Memphis Barbecue Ribs
(American Southern-Soul slow-cooked pork ribs)
Nothing says Southern-style barbecue like a big, juicy, fork-tender side of slow-cooked pork ribs. There are as many variations on barbecue ribs as there are boll weevils in a cotton patch. But mostly you just need a good rack of ribs, a nice, smoky fire and a free afternoon to sit watch over your creation.
This recipe is for the Memphis version of barbecue pork ribs, rubbed with a simple mix of spices and heated for several hours over a hickory fire. Memphians don't typically serve their ribs with a barbecue sauce, but they do give them an occasional mop while cooking with an acidic, tomato-based sauce, adding moisture and flavor.
10 to 12 servings
For the ribs
- Pork spare ribs -- 4 sides, about 10 pounds
- Sweet or smoked paprika -- 1/2 cup
- Brown sugar -- 1/4 cup
- Granulated garlic -- 2 tablespoons
- Ground coriander -- 2 tablespoons
- Ground cumin -- 1 tablespoon
- Kosher salt -- 1 tablespoon
- Pepper -- 2 teaspoons
- Cayenne pepper -- 1 teaspoon
- Tomato sauce -- 1 cup
- Cider vinegar -- 1/2 cup
- Brown sugar -- 1/2 cup
- Yellow mustard -- 3 tablespoons
- Salt and pepper -- to taste
- Use a knife to score a cross-hatch pattern in the thin membrane on the inner side of the ribs. Mix together your dry rub spice mixture and rub it in all over each side of ribs, reserving a little bit of the spice rub for later. Chill for at least 3 hours or, better yet, overnight.
- Soak some hickory smoking chips in fresh water for at least an hour before you start barbecuing, then drain. In a large grill, or in two regular-sized grills, start your grill fire and set the grill up for indirect cooking, with hot coals on one side and a pan under the grill rack on the other side to catch any drippings. You want the heat on the side of the grill where you are grilling the ribs to be around 225 to 250°F.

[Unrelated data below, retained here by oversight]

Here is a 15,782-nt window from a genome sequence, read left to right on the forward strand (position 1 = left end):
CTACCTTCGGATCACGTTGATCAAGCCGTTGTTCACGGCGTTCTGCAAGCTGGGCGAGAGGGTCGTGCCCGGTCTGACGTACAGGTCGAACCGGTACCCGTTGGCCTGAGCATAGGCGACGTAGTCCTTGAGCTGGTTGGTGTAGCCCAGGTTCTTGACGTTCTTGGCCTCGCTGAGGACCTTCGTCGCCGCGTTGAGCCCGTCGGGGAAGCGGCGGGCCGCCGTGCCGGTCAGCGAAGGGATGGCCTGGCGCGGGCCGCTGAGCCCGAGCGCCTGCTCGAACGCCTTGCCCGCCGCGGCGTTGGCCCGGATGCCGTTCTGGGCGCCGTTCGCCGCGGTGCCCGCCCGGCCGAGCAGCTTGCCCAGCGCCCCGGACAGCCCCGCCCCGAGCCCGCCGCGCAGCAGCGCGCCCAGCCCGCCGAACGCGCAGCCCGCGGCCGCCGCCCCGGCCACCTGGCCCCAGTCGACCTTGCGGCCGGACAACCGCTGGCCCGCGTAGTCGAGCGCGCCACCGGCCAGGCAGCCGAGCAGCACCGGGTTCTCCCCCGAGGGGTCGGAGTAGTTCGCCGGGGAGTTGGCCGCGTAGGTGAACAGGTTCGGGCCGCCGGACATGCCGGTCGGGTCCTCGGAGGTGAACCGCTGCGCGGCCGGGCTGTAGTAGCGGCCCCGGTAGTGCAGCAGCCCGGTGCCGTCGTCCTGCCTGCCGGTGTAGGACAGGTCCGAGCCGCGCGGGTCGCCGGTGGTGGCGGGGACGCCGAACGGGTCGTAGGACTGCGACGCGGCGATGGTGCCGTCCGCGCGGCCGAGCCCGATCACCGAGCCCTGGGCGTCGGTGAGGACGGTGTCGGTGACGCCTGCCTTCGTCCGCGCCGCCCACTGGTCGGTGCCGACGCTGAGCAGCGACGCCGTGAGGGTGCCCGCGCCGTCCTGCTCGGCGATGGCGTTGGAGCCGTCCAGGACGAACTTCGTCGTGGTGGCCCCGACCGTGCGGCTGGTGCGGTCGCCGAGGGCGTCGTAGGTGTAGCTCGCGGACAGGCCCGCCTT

- Place the ribs, meat side up, over the dripping pan and give them a good baste with the mopping sauce. Cover the grill and cook the ribs gently for 45 minutes to an hour.
- Give the ribs another good mop, then flip them over, cover again and cook for another 45 minutes to an hour.
- Flip the ribs back over, give them a final basting with the mop sauce and cover again for a final 45 minutes to an hour of cooking. Finished ribs should be tender, moist and fully cooked through. They should be almost — but not quite — falling off the bone.
- Remove the ribs to a large cutting board and cover loosely with foil. Let the ribs rest for around 15 minutes.
- Uncover the ribs and sprinkle them with the reserved dry rub. Cut each side into sections between the ribs. Memphis ribs are traditionally served without barbecue sauce, but if you want, Texas-style barbecue sauce is probably best.
Memphis Barbecue Ribs Variations
- Oven-baked ribs: In a pinch you can oven-bake ribs in a 250°F oven. Place them on a rack in a roasting pan and roast covered with aluminum foil for the first hour and a half to two hours. Then remove the foil for the final 45 minutes to help them caramelize and crisp a bit. Add a little liquid smoke to the mop sauce for that fresh-from-the-smoker flavor if you like.